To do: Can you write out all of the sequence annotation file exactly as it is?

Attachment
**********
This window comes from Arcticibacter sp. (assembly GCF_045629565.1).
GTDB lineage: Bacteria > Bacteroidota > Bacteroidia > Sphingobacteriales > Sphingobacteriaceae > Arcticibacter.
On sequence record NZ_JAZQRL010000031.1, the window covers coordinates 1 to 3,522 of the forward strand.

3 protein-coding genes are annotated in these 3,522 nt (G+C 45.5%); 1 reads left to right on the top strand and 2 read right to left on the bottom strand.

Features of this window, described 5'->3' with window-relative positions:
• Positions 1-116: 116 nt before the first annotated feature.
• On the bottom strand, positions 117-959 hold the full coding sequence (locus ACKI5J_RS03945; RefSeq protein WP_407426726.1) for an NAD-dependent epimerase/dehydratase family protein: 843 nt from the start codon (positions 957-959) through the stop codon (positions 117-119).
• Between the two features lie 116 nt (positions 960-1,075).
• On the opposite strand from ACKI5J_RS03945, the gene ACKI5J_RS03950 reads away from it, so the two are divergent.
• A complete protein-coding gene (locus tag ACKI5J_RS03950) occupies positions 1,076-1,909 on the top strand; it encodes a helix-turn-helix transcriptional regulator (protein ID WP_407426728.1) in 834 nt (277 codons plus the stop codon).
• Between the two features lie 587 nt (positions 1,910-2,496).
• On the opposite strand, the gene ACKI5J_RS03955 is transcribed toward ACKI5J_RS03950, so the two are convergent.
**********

This window comes from Arcticibacter sp. (assembly GCF_045629565.1).
GTDB lineage: Bacteria > Bacteroidota > Bacteroidia > Sphingobacteriales > Sphingobacteriaceae > Arcticibacter.
On sequence record NZ_JAZQRL010000031.1, the window covers coordinates 1 to 3,522 of the forward strand.

3 protein-coding genes are annotated in these 3,522 nt (G+C 45.5%); 1 reads left to right on the top strand and 2 read right to left on the bottom strand.

Features of this window, described 5'->3' with window-relative positions:
• Positions 1-116: 116 nt before the first annotated feature.
• On the bottom strand, positions 117-959 hold the full coding sequence (locus ACKI5J_RS03945; RefSeq protein WP_407426726.1) for an NAD-dependent epimerase/dehydratase family protein: 843 nt from the start codon (positions 957-959) through the stop codon (positions 117-119).
• Between the two features lie 116 nt (positions 960-1,075).
• On the opposite strand from ACKI5J_RS03945, the gene ACKI5J_RS03950 reads away from it, so the two are divergent.
• A complete protein-coding gene (locus tag ACKI5J_RS03950) occupies positions 1,076-1,909 on the top strand; it encodes a helix-turn-helix transcriptional regulator (protein ID WP_407426728.1) in 834 nt (277 codons plus the stop codon).
• Between the two features lie 587 nt (positions 1,910-2,496).
• On the opposite strand, the gene ACKI5J_RS03955 is transcribed toward ACKI5J_RS03950, so the two are convergent.